though this is not mentioned in the Exodus account. There was also the problem of prophets and personages mentioned in the Quran, such as Luqman (Q. 31:12), Khidhr (Q. 18:65-82) and Dhu’l Qarnain (Q. 18:81-98) that were non-Biblical. 5. Depictions of Paradise Almost as well known as the Christological sections of the Quran to the Byzantines were the references to heaven (or paradise). Byzantines often failed to distinguish between the Quranic references and later popular embellishments but it seems that this was common among the general Muslim population. The Quranic depiction of heaven is that of a garden wherein inhabitants enjoy shade, fruits, cool drinks, wine and meat as they desire; they recline on couches adorned with armlets of gold and pearls, wearing green and gold robes of embroidered silk, and are waited on by servants. Male inhabitants of the garden are to enjoy the company of beautiful dark-eyed companions (houris) (Q. 55:46-78; 44:54). Some Islamic commentators interpret the verses on Paradise in purely symbolic terms. But the Byzantines always understood that the Muslims accepted heaven in very carnal terms. Politics 1. The Caliphs As both political and religious leaders, the caliphs were open to attack for their behaviour as rulers of an empire. They were often portrayed as sensuous, greedy and violent by Byzantine polemicists. The violent deaths of three of the first four caliphs was noted by Byzantine historians and the frequency of the fratricidal Muslim conflicts was also known. The martyrdom of Husayn and the massacre of the Alids (or proto-Shi’ites) at Karbala was also common knowledge. Even the
22 massacre of the Umayyad family at the hands of the Abbasids did not go unnoticed. 2. Allegations of Polytheism Byzantine theologians liked to turn the tables on Muslims by claiming that they were the ones who were secretly pagans. Islam was seen as a mixture of Judaism, (heretical) Christianity and Arab paganism. Muhammad was often accused of accepting pagan elements into Islam to make it more palatable for Arabs. 3. Allegations of Idolatry As the inheritors of the Classical tradition, Byzantines were informed of pre-Islamic religion and culture. Herodotus and Strabo had both claimed that Arabs worshiped stones (litholatory), so the Black Stone was seen as a continuation of this under the guise of Islam. It was common in their refutations to throw the charges of idolatry back at Muslims. 4. Religious Divisions Serious religious divisions racked Islam, like Christianity. The Byzantines were well informed of this and used it to prove the falseness of Islam. Muslims were equally well informed of the divisions within Christianity. The Monophysites of Syria (Jacobites), Egypt (Copts) and Armenia were all within direct Muslim rule while the Nestorians were numerous in the provinces of the former Persian Empire. All these groups contributed to the intellectual ferment of the early Islamic world. The Byzantines were allies to the Fatimid Caliphate of Egypt.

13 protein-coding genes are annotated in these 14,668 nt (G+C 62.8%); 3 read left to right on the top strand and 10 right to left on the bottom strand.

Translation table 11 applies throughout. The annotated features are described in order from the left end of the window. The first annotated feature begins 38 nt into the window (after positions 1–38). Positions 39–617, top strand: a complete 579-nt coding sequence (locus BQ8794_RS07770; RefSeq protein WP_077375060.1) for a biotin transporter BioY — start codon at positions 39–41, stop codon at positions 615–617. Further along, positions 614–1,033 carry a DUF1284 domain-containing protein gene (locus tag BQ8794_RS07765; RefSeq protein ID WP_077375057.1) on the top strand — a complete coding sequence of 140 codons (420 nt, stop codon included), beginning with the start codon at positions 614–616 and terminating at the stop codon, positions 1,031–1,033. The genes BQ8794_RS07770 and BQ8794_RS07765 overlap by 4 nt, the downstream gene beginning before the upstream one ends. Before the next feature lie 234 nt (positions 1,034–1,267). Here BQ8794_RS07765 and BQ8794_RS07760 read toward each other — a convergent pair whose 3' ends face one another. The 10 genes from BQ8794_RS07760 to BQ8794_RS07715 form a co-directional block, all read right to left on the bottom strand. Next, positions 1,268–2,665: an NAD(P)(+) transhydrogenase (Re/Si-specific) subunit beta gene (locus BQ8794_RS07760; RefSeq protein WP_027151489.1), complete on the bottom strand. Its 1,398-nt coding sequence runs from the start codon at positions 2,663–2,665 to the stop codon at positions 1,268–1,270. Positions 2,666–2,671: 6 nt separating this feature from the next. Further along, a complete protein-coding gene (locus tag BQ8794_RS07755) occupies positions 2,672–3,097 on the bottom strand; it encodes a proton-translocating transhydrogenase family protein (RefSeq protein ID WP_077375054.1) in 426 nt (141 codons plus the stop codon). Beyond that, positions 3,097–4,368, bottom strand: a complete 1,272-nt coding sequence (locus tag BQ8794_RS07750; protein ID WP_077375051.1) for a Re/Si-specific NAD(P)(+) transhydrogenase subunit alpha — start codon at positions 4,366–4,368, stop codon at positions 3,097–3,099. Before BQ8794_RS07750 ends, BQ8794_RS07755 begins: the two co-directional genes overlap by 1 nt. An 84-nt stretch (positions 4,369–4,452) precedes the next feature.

23 Byzantine Sources Historians and Chroniclers
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